HACHETTE CEO CAPTURES RESPECT AND NEW TITLES

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Capped by an ambitious buying binge in the first quarter of 1995, Hachette Filipacchi President-CEO David Pecker emerged as the publishing industry's most high profile executive.

Last week, as he wrapped up another 60-hour-plus work week, he awaited word on his bid to buy Premiere from K-III Communications. He also came to a verbal agreement with Grace Mirabella for her to continue working as a consultant following the buyout of Mirabella from News Corp. two weeks earlier.

But despite the accolades and good press this year, there's little chance that Mr. Pecker, the son of a New York-born bricklayer and a Russian immigrant mother, will ever forget the most pivotal day in his business career: Sept. 24, 1990.

It was his 39th birthday. But it was also the day that Peter Diamandis, then one of the most popular chief executives in the magazine world, abruptly resigned from the company, after months of growing antagonism with the Paris-based owners who had bought the company for $712 million in 1988.

Several of Mr. Diamandis' top executives-who had become millionaires as a result of the buyout-followed the CEO out the door. Mr. Pecker, who also became an overnight millionaire in 1988, stayed on and found himself faced with the unenviable task of trying to push profits back into the acceptable range for the owners.

At the time, flagship Woman's Day was slumping and the early days of the industrywide recession were crimping profits.

"It was one of the most difficult periods of my career," said Mr. Pecker, a financial man who worked hard to become known in the advertising world. Today most of the skeptics have vanished.

When magazines are in distress, they don't call 911, they often call Mr. Pecker. By his own account, he has spent "tens of millions" on acquisitions in the past four years. Among his successes: the '91 buyout of Home from Knapp Communications and the 1992 buyout of Meredith Corp.'s Metropolitan Home.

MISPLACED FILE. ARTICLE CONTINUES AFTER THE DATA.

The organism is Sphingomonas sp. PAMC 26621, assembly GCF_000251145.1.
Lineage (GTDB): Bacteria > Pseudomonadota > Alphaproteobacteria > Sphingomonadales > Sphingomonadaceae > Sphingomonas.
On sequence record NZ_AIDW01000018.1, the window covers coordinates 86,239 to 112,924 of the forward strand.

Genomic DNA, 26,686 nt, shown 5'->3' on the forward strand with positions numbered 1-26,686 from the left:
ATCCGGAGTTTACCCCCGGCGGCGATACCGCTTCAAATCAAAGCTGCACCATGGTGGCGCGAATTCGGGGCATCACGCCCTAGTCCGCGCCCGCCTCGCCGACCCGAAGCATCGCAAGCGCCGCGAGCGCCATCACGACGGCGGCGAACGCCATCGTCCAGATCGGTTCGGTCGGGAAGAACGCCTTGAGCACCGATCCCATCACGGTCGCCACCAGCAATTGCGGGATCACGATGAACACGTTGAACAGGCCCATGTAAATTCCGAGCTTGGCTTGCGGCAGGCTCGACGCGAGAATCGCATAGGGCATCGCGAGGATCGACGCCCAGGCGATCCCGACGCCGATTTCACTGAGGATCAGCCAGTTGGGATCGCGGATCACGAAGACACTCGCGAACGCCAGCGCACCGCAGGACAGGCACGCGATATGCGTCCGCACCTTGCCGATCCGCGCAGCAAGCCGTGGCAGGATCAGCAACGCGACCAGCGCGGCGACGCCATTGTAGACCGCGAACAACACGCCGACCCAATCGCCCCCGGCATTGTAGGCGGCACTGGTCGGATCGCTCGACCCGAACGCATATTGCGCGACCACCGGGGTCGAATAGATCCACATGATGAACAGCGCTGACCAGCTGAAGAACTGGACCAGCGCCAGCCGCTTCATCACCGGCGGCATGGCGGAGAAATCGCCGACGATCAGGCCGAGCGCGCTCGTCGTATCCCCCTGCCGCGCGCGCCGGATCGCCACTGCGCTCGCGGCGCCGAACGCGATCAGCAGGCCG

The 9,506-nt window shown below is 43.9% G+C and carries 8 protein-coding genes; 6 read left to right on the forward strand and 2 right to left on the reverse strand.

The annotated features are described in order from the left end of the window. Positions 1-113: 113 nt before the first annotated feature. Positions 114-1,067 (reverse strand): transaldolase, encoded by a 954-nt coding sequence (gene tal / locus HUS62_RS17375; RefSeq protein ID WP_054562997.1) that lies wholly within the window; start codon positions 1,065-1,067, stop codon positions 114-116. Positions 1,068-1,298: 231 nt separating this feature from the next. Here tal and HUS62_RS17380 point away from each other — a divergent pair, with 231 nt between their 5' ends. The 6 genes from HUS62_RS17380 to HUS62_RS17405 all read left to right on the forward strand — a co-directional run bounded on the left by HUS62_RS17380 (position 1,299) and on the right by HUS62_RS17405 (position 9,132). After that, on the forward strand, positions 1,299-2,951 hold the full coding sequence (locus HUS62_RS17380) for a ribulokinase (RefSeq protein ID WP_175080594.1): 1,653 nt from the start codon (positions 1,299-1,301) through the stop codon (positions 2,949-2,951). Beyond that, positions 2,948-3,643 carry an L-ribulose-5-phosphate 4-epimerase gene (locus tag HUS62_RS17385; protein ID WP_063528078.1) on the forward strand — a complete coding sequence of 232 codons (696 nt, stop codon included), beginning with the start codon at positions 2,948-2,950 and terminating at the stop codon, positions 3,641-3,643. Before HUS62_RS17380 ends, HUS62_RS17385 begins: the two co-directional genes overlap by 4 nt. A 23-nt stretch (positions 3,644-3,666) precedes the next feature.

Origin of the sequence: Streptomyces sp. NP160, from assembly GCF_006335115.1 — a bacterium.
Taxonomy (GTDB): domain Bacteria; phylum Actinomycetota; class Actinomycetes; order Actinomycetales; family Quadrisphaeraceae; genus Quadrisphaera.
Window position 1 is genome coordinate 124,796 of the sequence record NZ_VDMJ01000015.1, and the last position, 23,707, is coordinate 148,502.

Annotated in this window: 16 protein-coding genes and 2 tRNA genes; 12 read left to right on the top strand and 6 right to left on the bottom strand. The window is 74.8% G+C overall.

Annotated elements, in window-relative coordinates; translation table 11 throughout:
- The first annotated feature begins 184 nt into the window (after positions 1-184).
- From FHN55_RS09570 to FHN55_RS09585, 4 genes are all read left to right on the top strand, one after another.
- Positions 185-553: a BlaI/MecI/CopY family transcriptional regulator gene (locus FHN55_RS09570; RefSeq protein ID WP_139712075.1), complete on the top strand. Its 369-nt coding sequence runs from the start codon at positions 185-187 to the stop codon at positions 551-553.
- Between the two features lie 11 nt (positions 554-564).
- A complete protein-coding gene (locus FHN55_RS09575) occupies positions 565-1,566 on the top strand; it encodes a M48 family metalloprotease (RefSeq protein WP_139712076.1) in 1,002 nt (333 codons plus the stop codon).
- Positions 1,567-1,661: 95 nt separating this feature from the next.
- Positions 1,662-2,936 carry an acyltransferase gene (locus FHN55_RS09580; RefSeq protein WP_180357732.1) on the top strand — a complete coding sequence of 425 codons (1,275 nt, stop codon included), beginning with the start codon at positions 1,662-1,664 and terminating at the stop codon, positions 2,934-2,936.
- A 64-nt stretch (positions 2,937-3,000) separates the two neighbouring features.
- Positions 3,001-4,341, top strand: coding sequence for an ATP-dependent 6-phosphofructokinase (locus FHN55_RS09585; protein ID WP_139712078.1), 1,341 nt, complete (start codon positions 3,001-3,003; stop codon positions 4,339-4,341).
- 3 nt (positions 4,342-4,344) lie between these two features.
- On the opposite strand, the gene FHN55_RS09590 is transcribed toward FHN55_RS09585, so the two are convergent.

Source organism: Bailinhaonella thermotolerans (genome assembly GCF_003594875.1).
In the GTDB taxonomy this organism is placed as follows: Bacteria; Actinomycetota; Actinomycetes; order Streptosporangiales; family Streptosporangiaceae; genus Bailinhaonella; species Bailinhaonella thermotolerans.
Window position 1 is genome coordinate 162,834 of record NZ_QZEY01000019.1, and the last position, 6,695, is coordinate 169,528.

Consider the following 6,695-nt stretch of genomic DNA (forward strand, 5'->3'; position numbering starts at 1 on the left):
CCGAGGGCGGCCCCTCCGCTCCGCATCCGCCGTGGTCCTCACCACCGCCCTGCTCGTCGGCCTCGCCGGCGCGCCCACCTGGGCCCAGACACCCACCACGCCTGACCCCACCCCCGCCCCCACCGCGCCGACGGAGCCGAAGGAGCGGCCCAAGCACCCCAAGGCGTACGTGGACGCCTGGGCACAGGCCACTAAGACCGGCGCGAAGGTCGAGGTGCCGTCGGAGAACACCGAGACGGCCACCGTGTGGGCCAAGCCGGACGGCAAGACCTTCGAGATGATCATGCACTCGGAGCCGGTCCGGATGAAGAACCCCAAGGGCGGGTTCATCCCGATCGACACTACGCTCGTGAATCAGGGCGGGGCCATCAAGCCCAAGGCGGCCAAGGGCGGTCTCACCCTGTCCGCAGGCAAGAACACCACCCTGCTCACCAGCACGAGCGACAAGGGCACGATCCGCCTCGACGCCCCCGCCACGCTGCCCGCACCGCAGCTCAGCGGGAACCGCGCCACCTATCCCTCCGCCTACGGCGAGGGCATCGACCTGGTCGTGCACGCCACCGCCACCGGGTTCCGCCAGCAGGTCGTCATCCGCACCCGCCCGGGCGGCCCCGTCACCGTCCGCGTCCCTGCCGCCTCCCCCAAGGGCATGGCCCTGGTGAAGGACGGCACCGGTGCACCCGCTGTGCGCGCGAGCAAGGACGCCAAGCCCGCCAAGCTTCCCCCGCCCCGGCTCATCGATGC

Eyebrows were raised in mid-February when he announced that the company was preparing to team up with John F. Kennedy Jr. and Michael Berman to launch the political personality magazine George. He begins a road show for advertisers next week and he is predicting "over 100 advertising pages" for the September debut issue.

Total revenues have grown to $793 million in 1994, up about 44% from 1990. The number of magazines totals 25, up from 18 only five years ago. On the electronic side, he's jumped out ahead of Hearst Corp. and Conde Nast Publications with 11 magazines online. By yearend he expects all 25 titles will be available on some service.

=======================================================================David J. Pecker

BIRTHDATE: Sept. 24, 1951, in New York City

EDUCATION: Bachelor's in business administration, Pace University.

CAREER: Manager of financial reporting, CBS Inc., 1979; Diamandis Communications Inc. VP-controller, 1987; Hachette Magazines, chief operating officer, chief financial officer and exec VP-publishing, 1990-91; president-chief operating officer, 1991-92; added CEO title in 1992.

PERSONAL: Married to Karen; lives in Connecticut.

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